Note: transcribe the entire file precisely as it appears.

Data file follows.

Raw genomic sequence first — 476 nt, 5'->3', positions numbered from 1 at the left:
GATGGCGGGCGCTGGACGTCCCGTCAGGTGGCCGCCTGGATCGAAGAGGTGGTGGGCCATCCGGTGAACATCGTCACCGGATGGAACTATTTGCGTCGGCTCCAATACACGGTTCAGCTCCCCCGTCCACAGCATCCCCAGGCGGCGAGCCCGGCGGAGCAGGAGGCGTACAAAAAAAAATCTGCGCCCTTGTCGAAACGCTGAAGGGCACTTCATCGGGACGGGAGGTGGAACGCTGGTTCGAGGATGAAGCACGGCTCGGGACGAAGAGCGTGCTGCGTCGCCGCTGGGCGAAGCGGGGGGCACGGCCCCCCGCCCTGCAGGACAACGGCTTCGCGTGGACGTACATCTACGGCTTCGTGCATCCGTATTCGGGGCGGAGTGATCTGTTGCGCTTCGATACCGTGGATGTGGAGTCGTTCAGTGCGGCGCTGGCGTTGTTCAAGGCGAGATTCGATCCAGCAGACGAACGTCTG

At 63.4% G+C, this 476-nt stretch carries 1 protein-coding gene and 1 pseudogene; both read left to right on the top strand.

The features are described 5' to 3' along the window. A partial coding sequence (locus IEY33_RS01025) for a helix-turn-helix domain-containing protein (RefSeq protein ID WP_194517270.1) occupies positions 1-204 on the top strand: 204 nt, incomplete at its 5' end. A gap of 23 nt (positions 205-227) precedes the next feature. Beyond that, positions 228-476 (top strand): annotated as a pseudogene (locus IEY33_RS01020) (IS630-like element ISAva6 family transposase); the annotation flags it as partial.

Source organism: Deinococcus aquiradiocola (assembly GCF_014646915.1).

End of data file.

Raw genomic sequence first — 476 nt, 5'->3', positions numbered from 1 at the left:
GATGGCGGGCGCTGGACGTCCCGTCAGGTGGCCGCCTGGATCGAAGAGGTGGTGGGCCATCCGGTGAACATCGTCACCGGATGGAACTATTTGCGTCGGCTCCAATACACGGTTCAGCTCCCCCGTCCACAGCATCCCCAGGCGGCGAGCCCGGCGGAGCAGGAGGCGTACAAAAAAAAATCTGCGCCCTTGTCGAAACGCTGAAGGGCACTTCATCGGGACGGGAGGTGGAACGCTGGTTCGAGGATGAAGCACGGCTCGGGACGAAGAGCGTGCTGCGTCGCCGCTGGGCGAAGCGGGGGGCACGGCCCCCCGCCCTGCAGGACAACGGCTTCGCGTGGACGTACATCTACGGCTTCGTGCATCCGTATTCGGGGCGGAGTGATCTGTTGCGCTTCGATACCGTGGATGTGGAGTCGTTCAGTGCGGCGCTGGCGTTGTTCAAGGCGAGATTCGATCCAGCAGACGAACGTCTG

At 63.4% G+C, this 476-nt stretch carries 1 protein-coding gene and 1 pseudogene; both read left to right on the top strand.

The features are described 5' to 3' along the window. A partial coding sequence (locus IEY33_RS01025) for a helix-turn-helix domain-containing protein (RefSeq protein ID WP_194517270.1) occupies positions 1-204 on the top strand: 204 nt, incomplete at its 5' end. A gap of 23 nt (positions 205-227) precedes the next feature. Beyond that, positions 228-476 (top strand): annotated as a pseudogene (locus IEY33_RS01020) (IS630-like element ISAva6 family transposase); the annotation flags it as partial.

Source organism: Deinococcus aquiradiocola (assembly GCF_014646915.1).